Winter trail rides can be beautiful and fun if you’re prepared, but slippery and dangerous if your horse’s hooves aren’t prepared for ice and snow. Talk with your horse farrier to make sure your horse is prepared to carry you down winter trails. He or she may recommend borium studs for traction and some type of snow pad to keep snow from collecting inside horse’s hooves.
Farrier Phil Armitage outfits horses for southern Maine’s cold, icy winters. He recommends Castle Plastic’s Rim Sno Pads (800/922-7853; www.castleplastics.com) to help keep ice from “snowballing” inside your horse’s hooves. The plastic pad has a rounded rim and an opening that keeps snow away from your horse’s metal shoes where it can attach and create an ultraslick surface.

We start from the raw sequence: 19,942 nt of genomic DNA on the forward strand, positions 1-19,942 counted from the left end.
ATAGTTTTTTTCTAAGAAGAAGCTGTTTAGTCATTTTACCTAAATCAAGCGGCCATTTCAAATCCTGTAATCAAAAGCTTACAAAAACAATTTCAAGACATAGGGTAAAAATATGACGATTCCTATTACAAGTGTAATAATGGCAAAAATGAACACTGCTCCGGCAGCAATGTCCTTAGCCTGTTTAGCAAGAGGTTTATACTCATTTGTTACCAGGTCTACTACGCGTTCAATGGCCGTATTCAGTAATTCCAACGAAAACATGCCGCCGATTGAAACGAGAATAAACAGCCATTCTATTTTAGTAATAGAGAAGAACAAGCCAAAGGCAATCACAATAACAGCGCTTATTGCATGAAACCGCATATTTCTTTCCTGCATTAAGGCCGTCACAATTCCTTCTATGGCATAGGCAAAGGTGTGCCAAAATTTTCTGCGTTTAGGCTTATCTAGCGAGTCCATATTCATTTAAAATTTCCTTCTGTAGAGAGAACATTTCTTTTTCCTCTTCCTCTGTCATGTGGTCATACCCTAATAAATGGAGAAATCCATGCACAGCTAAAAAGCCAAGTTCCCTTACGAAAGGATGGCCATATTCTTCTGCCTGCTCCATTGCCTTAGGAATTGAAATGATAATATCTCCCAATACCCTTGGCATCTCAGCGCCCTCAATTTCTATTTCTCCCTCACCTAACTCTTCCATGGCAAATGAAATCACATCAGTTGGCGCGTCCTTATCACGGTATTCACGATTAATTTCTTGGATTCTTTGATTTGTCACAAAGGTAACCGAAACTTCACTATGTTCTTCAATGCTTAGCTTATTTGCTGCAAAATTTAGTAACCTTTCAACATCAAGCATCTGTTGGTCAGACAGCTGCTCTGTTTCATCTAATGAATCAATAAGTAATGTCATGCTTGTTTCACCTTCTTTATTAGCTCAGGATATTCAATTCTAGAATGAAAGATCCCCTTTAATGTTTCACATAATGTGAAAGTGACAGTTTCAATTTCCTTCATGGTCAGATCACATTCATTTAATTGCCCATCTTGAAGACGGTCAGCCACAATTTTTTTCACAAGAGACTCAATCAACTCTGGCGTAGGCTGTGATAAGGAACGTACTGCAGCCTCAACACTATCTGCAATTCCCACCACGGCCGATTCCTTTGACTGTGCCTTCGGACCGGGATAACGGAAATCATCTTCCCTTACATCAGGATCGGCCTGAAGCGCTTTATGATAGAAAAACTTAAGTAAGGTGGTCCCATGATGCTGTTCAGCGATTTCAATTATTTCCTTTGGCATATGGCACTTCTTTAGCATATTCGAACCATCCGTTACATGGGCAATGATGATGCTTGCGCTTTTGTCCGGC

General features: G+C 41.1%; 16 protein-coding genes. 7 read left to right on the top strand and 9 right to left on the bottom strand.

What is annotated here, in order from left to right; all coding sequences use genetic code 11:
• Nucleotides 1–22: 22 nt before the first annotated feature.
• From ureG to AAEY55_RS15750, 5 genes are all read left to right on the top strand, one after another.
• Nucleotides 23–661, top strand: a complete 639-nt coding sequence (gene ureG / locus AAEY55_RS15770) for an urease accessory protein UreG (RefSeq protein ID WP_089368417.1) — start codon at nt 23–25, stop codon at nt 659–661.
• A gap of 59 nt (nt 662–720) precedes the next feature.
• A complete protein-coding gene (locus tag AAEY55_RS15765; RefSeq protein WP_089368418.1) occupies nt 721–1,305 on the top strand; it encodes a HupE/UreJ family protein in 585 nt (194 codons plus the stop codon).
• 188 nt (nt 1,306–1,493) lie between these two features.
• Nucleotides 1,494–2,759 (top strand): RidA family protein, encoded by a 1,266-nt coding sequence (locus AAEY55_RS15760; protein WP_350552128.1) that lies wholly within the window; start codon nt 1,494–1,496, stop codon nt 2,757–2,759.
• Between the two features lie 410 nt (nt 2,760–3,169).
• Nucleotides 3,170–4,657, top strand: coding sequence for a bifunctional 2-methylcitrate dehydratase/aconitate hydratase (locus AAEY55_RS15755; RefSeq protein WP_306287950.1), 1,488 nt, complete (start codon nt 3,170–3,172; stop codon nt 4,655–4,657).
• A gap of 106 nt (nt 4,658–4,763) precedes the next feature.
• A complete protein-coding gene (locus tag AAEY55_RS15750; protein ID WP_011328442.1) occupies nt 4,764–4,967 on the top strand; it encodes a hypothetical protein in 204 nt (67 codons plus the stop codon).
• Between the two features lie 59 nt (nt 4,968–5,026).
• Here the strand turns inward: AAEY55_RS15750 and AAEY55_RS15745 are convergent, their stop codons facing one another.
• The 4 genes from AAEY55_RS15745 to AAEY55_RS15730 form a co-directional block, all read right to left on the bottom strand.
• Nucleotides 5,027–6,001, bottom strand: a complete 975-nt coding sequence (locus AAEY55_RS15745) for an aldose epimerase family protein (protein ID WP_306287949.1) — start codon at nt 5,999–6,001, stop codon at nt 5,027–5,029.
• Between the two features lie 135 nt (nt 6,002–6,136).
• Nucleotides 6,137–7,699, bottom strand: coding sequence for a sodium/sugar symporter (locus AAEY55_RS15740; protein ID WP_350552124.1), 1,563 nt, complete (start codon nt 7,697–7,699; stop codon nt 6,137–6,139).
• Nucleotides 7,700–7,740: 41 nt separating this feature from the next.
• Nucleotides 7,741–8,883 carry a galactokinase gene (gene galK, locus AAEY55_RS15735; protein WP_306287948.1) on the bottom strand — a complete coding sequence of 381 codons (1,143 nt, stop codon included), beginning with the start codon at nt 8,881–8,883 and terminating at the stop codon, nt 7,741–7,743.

“Feet collect snow and ball up with regular shoes without pads, because snow melts from the warmth of the foot and refreezes to the steel,” Armitage explains. “The Rim Sno Pad provides a barrier between the ice and steel. Barefoot horses normally lose the stuff that gets trapped in their feet, because there’s nothing to freeze to; however I’ve seen times where the snow balls up in barefoot horses. Shoeing them with snow pads can prevent that.”
Armitage recommends planning ahead for winter farrier visits. He says he’s often bombarded with calls right after snowstorms. “In mid-November, I inform my clients that we either need to pull their horses’ shoes or shoe with a winter package,” he explains. “Preparing for winter conditions is the best plan. We never know how icy the winter will be. It’s kind of like making sure you have good winter tires on your car. If you suddenly can’t turn out you horse because of ice, it may be difficult to schedule your farrier during the holiday season.”